Ears 101: What Causes Ear Infections?

A depiction of the difference between a normal and infected ear. (Source: http://www.drugs.com/health-guide/middle-ear-infection-otitis-media.html)

A drawing showing the difference between a normal and infected ear. (Source: http://www.drugs.com/health-guide/middle-ear-infection-otitis-media.html)

Ear infections are very common in childhood. In fact, the National Institute on Deafness and Other Communication Disorders (NIDCD) estimates three out of four children will have at least one ear infection by the age of three. In our last Ears 101 post we talked about what an ear infection is and the different types. Now I bet you’re wondering, “What causes an ear infection?”

Ear infections develop when the Eustachian tube becomes swollen or blocked, inhibiting its ability to properly drain fluid from the middle ear. The Eustachian tube can become blocked because of swelling or congestion due to an upper respiratory infection, a common cold, allergies, or even irritants like cigarette smoke.

If the Eustachian tube is blocked, fluid can accumulate in the middle ear, creating a warm, moist environment that is perfect for any present bacteria to start to multiply. This is sufficient to produce an ear infection on its own. To make matter worse, negative pressure created by a blocked Eustachian tube can also lead to direct extension of infectious agents from the nose and throat to the middle ear.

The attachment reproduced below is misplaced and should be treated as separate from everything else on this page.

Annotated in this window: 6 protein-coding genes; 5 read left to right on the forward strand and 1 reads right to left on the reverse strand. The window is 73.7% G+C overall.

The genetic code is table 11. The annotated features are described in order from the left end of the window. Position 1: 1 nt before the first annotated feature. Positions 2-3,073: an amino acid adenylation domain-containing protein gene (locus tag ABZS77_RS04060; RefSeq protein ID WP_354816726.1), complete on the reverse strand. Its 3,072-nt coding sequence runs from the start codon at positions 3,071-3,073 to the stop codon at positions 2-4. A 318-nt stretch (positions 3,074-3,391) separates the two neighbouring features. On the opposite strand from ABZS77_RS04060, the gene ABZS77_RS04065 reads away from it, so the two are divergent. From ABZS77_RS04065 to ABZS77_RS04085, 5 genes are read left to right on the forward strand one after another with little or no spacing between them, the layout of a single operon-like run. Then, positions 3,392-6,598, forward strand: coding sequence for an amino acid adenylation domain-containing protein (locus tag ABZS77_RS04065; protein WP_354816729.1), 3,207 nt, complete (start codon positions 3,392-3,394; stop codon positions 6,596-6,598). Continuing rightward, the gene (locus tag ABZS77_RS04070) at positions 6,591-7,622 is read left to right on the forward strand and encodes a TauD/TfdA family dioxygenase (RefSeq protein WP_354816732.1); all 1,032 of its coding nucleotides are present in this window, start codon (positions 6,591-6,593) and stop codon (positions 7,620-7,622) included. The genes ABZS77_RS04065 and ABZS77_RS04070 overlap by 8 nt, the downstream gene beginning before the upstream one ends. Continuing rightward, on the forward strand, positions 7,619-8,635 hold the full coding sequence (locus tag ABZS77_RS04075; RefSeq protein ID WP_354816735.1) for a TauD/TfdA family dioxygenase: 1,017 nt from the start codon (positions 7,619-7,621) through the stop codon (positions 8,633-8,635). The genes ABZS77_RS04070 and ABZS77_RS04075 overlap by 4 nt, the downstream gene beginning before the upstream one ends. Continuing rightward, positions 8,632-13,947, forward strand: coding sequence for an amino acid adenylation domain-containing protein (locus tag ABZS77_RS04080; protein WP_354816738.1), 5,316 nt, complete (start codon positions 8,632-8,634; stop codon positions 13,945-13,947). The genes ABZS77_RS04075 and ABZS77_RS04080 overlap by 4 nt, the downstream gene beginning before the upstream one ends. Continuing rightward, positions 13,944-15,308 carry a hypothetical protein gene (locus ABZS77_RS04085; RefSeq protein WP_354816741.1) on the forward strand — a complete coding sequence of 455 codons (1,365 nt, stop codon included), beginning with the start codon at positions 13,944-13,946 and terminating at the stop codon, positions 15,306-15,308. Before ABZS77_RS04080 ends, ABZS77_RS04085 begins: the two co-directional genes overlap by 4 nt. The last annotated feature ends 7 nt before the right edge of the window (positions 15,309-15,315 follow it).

There are two primary culprits in ear infections: bacteria and viruses. The majority of ear infections are bacterial, however viruses play a complex role in the ear infection story. Some viruses can create the conditions that lead to bacterial ear infections by creating inflammation, blockage and fluid build up in the Eustachian tube, which allow bacteria to proliferate.

Ear infections are more common in children than adults because their Eustachian tubes are shorter, narrower and positioned horizontally which makes draining fluid more difficult. As children get older, the angle increases, thus children sometimes “grow out of” ear infections.

Many thanks to Dr. Sloane Sevran, a Pediatrician in Encino, CA, for her editing contributions on this post. Have any ear questions you’d like to see answered on the blog? Post them in the comments section.

Disclaimer: This information is meant for educational purposes only; none of the above information should be viewed as medical advice, diagnosis or treatment.

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